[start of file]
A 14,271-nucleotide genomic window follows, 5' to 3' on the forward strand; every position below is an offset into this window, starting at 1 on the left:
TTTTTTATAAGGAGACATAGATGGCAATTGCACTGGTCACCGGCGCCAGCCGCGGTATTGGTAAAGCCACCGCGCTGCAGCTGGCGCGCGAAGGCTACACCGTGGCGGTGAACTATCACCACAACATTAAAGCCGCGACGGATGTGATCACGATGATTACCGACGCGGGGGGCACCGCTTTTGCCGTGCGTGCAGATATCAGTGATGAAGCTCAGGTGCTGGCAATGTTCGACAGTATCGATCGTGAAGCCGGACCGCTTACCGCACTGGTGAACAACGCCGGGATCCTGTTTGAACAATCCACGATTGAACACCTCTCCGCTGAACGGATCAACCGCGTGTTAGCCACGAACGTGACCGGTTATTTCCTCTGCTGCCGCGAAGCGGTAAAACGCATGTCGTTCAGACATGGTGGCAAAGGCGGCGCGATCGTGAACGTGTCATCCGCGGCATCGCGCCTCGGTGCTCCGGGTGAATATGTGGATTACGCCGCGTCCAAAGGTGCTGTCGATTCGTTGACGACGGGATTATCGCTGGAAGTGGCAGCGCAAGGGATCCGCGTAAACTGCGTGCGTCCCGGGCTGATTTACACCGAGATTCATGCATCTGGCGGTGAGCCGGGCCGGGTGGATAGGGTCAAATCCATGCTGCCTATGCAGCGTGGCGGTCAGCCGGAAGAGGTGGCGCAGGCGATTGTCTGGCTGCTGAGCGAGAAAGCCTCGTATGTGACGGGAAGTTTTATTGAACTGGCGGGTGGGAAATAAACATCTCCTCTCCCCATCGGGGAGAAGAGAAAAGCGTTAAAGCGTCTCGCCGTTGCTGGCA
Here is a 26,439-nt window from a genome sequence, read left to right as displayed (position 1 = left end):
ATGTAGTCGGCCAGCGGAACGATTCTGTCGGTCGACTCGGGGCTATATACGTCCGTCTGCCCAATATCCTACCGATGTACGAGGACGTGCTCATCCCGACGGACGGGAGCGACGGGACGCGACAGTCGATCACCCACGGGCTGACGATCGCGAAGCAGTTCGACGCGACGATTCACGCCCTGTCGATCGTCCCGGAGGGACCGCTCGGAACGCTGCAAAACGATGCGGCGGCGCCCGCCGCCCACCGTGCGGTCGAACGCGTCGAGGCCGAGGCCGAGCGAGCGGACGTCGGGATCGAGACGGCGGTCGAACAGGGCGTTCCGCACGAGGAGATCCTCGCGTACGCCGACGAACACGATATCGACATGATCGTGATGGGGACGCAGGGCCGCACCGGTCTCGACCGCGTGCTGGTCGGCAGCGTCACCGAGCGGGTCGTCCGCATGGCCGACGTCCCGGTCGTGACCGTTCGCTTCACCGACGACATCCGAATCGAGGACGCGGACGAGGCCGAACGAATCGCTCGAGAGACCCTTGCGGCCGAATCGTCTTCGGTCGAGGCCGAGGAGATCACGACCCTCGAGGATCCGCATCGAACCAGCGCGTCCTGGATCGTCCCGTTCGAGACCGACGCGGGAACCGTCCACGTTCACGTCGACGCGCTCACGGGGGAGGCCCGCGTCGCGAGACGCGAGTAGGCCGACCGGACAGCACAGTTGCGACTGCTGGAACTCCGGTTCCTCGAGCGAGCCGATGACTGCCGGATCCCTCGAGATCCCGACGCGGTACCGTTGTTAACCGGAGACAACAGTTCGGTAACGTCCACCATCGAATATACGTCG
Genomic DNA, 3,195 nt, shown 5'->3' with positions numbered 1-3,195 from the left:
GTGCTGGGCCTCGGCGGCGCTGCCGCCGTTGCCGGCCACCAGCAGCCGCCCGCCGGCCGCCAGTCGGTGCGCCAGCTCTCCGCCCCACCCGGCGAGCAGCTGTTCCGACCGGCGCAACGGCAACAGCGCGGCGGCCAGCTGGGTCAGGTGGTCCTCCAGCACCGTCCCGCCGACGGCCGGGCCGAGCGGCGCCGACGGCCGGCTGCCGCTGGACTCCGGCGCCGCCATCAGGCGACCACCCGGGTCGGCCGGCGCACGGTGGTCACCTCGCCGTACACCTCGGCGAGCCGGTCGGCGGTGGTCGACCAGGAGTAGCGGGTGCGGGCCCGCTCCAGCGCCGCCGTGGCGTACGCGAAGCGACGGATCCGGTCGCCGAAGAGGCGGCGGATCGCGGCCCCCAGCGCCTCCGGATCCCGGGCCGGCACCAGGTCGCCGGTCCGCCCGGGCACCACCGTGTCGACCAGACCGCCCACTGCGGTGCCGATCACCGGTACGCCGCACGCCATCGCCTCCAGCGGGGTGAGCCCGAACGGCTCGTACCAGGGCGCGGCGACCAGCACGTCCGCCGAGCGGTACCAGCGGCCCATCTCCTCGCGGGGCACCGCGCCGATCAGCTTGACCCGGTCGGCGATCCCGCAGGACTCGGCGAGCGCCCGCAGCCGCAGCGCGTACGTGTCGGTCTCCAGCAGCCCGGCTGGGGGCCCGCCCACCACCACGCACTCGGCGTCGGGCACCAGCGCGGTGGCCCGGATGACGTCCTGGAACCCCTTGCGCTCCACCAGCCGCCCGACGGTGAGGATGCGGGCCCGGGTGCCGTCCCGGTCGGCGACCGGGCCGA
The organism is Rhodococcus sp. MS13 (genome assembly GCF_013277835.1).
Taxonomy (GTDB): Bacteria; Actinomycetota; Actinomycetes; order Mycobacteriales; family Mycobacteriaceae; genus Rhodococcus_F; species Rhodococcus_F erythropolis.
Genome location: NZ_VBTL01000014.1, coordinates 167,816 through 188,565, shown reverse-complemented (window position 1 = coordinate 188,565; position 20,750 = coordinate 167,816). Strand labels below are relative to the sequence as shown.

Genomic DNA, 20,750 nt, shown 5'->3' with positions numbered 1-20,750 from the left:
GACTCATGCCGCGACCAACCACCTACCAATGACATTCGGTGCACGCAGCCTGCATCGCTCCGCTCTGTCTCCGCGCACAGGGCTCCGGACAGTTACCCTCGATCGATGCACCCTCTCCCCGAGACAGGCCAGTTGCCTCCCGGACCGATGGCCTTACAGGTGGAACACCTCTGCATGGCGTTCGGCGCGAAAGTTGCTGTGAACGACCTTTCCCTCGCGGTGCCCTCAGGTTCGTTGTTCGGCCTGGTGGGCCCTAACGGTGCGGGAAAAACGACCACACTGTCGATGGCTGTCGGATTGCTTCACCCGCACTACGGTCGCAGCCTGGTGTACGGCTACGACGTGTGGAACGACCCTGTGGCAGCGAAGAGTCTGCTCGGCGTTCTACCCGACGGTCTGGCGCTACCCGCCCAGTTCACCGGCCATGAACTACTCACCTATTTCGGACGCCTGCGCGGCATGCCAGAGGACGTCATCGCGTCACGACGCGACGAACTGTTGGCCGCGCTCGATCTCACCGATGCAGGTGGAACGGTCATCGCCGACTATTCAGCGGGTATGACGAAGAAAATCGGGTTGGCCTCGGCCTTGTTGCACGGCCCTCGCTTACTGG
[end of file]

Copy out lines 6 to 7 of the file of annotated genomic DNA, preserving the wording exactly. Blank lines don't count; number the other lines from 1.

GTGCTGGGCCTCGGCGGCGCTGCCGCCGTTGCCGGCCACCAGCAGCCGCCCGCCGGCCGCCAGTCGGTGCGCCAGCTCTCCGCCCCACCCGGCGAGCAGCTGTTCCGACCGGCGCAACGGCAACAGCGCGGCGGCCAGCTGGGTCAGGTGGTCCTCCAGCACCGTCCCGCCGACGGCCGGGCCGAGCGGCGCCGACGGCCGGCTGCCGCTGGACTCCGGCGCCGCCATCAGGCGACCACCCGGGTCGGCCGGCGCACGGTGGTCACCTCGCCGTACACCTCGGCGAGCCGGTCGGCGGTGGTCGACCAGGAGTAGCGGGTGCGGGCCCGCTCCAGCGCCGCCGTGGCGTACGCGAAGCGACGGATCCGGTCGCCGAAGAGGCGGCGGATCGCGGCCCCCAGCGCCTCCGGATCCCGGGCCGGCACCAGGTCGCCGGTCCGCCCGGGCACCACCGTGTCGACCAGACCGCCCACTGCGGTGCCGATCACCGGTACGCCGCACGCCATCGCCTCCAGCGGGGTGAGCCCGAACGGCTCGTACCAGGGCGCGGCGACCAGCACGTCCGCCGAGCGGTACCAGCGGCCCATCTCCTCGCGGGGCACCGCGCCGATCAGCTTGACCCGGTCGGCGATCCCGCAGGACTCGGCGAGCGCCCGCAGCCGCAGCGCGTACGTGTCGGTCTCCAGCAGCCCGGCTGGGGGCCCGCCCACCACCACGCACTCGGCGTCGGGCACCAGCGCGGTGGCCCGGATGACGTCCTGGAACCCCTTGCGCTCCACCAGCCGCCCGACGGTGAGGATGCGGGCCCGGGTGCCGTCCCGGTCGGCGACCGGGCCGA
The organism is Rhodococcus sp. MS13 (genome assembly GCF_013277835.1).